Type D personality, physical symptoms and subjective stress: the mediating effects of coping and social support.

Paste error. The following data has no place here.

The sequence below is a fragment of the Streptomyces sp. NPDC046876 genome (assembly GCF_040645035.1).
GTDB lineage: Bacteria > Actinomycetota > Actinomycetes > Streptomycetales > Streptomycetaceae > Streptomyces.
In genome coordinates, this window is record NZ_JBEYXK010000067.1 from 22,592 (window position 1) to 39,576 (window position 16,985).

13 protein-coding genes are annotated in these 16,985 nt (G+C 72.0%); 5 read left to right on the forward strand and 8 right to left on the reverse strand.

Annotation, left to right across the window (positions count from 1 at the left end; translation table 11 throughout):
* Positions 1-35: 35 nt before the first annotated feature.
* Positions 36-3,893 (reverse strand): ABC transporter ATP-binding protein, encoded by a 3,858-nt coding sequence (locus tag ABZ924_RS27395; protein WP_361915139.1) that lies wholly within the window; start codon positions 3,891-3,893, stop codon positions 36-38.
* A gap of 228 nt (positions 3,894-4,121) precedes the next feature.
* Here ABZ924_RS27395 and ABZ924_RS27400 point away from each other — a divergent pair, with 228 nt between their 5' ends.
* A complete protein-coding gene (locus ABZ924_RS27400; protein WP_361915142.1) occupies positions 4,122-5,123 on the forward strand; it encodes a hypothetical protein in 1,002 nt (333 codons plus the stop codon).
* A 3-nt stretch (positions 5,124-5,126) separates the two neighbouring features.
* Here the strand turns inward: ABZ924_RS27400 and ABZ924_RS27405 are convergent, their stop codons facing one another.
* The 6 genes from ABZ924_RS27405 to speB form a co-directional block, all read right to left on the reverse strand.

The aim of the present study was to assess whether EPC (endothelial progenitor cell) number/function might be an explanatory factor for the observed relationship between Type D personality (a joint tendency towards negative affectivity and social inhibition) and poor cardiovascular prognosis. We also assessed whether the effect of a single exercise bout on EPC number/function was affected by Type D personality. A total of 35 sedentary men with CHF (chronic heart failure; left ventricular ejection fraction <or=45%) underwent CPET (cardiopulmonary exercise testing) and personality assessment with the 14-item Type D scale. CD34+/KDR (kinase insert domain-containing receptor)+ cells were quantified by flow cytometry before and immediately after CPET. Migration of early EPC towards VEGF (vascular endothelial growth factor) and SDF-1alpha (stromal-cell-derived factor-1alpha) was investigated. Type D (n=10) and non-Type D (n=25) patients were comparable with regards to demographics, disease severity and Framingham risk factor score. Circulating EPC numbers were reduced by 54% in Type D compared with non-Type D patients (0.084+/-0.055 and 0.183+/-0.029% of lymphocytes respectively; P=0.006). Exercise led to a 60% increase in EPC in Type D patients, whereas the EPC number remained unchanged in the non-Type D group (P=0.049). Baseline migratory capacity was related to disease severity, but was not different between Type D and non-Type D patients. Exercise induced a highly significant enhancement of migratory capacity in both groups. In conclusion, reduced EPC numbers might explain the impaired cardiovascular outcome in Type D patients. The larger increase in circulating EPCs observed in these patients suggests that acute exercise elicits a more pronounced stimulus for endothelial repair.